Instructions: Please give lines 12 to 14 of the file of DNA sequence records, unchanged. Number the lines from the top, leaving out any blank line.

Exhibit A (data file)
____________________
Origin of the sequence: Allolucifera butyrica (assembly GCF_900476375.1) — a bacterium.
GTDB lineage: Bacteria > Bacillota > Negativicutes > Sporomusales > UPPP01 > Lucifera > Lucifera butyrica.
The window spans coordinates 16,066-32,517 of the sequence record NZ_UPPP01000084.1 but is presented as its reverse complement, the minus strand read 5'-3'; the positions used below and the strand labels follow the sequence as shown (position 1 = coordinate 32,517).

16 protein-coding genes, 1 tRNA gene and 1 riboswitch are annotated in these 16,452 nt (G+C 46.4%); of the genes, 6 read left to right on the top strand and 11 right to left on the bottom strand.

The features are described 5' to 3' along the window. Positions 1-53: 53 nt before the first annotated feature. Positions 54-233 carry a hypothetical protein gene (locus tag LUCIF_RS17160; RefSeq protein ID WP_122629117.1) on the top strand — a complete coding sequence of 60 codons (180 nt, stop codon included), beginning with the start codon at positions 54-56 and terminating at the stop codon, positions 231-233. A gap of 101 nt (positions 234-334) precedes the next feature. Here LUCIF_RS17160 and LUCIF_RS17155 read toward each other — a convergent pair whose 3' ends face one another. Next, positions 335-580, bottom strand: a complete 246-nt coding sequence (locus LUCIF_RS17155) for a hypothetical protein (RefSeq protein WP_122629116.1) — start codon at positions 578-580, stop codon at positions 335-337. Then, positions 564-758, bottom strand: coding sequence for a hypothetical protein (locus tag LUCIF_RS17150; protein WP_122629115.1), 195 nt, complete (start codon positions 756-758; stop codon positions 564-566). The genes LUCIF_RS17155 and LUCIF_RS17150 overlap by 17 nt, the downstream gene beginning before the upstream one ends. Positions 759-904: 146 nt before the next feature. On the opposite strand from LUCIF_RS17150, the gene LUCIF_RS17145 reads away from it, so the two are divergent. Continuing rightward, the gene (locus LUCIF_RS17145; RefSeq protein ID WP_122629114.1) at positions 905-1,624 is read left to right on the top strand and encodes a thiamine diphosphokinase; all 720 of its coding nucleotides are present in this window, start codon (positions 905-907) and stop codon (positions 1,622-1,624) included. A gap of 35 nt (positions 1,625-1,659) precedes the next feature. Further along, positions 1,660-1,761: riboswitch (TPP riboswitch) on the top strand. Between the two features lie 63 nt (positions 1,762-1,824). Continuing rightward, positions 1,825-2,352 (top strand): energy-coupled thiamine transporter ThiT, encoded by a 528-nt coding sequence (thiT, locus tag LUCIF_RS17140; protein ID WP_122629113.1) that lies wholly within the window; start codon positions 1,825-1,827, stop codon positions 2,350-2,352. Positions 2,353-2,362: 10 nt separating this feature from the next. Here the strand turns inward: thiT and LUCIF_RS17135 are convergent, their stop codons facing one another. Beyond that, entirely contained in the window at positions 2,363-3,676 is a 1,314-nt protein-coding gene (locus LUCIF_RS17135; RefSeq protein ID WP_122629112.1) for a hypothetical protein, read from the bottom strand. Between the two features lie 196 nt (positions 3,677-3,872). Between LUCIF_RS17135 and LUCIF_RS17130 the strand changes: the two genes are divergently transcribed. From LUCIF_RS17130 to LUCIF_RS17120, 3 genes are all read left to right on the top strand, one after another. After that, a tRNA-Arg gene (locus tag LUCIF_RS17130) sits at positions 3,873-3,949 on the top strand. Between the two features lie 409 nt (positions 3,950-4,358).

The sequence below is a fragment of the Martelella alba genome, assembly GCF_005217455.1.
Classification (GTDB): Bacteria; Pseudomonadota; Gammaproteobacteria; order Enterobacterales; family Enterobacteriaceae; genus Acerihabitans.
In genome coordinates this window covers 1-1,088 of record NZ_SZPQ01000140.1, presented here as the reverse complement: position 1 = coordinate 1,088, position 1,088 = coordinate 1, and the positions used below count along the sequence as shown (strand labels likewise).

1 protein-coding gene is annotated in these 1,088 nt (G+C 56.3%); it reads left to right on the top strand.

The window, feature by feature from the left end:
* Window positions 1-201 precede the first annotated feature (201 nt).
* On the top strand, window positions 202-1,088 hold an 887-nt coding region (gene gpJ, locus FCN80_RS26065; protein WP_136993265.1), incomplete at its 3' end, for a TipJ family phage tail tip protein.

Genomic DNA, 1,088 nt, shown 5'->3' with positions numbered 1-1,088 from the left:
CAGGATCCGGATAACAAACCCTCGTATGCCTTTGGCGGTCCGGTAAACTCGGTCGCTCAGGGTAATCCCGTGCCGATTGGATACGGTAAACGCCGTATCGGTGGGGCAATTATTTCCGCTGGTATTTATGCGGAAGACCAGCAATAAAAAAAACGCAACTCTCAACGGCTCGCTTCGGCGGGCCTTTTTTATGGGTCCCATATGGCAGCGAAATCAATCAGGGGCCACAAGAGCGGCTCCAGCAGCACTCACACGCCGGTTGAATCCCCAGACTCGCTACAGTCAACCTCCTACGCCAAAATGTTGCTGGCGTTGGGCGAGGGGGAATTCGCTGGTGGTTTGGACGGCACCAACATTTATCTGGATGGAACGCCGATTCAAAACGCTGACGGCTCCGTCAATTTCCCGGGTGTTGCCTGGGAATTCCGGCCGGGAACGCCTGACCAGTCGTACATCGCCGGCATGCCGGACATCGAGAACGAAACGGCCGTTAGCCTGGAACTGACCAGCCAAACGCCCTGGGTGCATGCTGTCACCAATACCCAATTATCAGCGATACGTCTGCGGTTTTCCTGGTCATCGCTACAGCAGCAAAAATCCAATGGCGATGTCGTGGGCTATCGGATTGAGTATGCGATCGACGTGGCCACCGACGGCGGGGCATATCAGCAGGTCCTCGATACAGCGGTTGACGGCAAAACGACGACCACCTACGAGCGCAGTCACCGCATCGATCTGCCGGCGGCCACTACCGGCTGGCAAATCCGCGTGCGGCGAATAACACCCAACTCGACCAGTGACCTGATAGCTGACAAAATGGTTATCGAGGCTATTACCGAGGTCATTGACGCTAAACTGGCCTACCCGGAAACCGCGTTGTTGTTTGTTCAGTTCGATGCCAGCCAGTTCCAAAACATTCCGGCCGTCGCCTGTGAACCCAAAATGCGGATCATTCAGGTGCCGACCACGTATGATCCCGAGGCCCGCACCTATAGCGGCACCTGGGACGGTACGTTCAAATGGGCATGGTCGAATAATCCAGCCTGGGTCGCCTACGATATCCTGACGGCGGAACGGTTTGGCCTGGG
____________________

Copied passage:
* On the top strand, window positions 202-1,088 hold an 887-nt coding region (gene gpJ, locus FCN80_RS26065; protein WP_136993265.1), incomplete at its 3' end, for a TipJ family phage tail tip protein.

Genomic DNA, 1,088 nt, shown 5'->3' with positions numbered 1-1,088 from the left:
CAGGATCCGGATAACAAACCCTCGTATGCCTTTGGCGGTCCGGTAAACTCGGTCGCTCAGGGTAATCCCGTGCCGATTGGATACGGTAAACGCCGTATCGGTGGGGCAATTATTTCCGCTGGTATTTATGCGGAAGACCAGCAATAAAAAAAACGCAACTCTCAACGGCTCGCTTCGGCGGGCCTTTTTTATGGGTCCCATATGGCAGCGAAATCAATCAGGGGCCACAAGAGCGGCTCCAGCAGCACTCACACGCCGGTTGAATCCCCAGACTCGCTACAGTCAACCTCCTACGCCAAAATGTTGCTGGCGTTGGGCGAGGGGGAATTCGCTGGTGGTTTGGACGGCACCAACATTTATCTGGATGGAACGCCGATTCAAAACGCTGACGGCTCCGTCAATTTCCCGGGTGTTGCCTGGGAATTCCGGCCGGGAACGCCTGACCAGTCGTACATCGCCGGCATGCCGGACATCGAGAACGAAACGGCCGTTAGCCTGGAACTGACCAGCCAAACGCCCTGGGTGCATGCTGTCACCAATACCCAATTATCAGCGATACGTCTGCGGTTTTCCTGGTCATCGCTACAGCAGCAAAAATCCAATGGCGATGTCGTGGGCTATCGGATTGAGTATGCGATCGACGTGGCCACCGACGGCGGGGCATATCAGCAGGTCCTCGATACAGCGGTTGACGGCAAAACGACGACCACCTACGAGCGCAGTCACCGCATCGATCTGCCGGCGGCCACTACCGGCTGGCAAATCCGCGTGCGGCGAATAACACCCAACTCGACCAGTGACCTGATAGCTGACAAAATGGTTATCGAGGCTATTACCGAGGTCATTGACGCTAAACTGGCCTACCCGGAAACCGCGTTGTTGTTTGTTCAGTTCGATGCCAGCCAGTTCCAAAACATTCCGGCCGTCGCCTGTGAACCCAAAATGCGGATCATTCAGGTGCCGACCACGTATGATCCCGAGGCCCGCACCTATAGCGGCACCTGGGACGGTACGTTCAAATGGGCATGGTCGAATAATCCAGCCTGGGTCGCCTACGATATCCTGACGGCGGAACGGTTTGGCCTGGG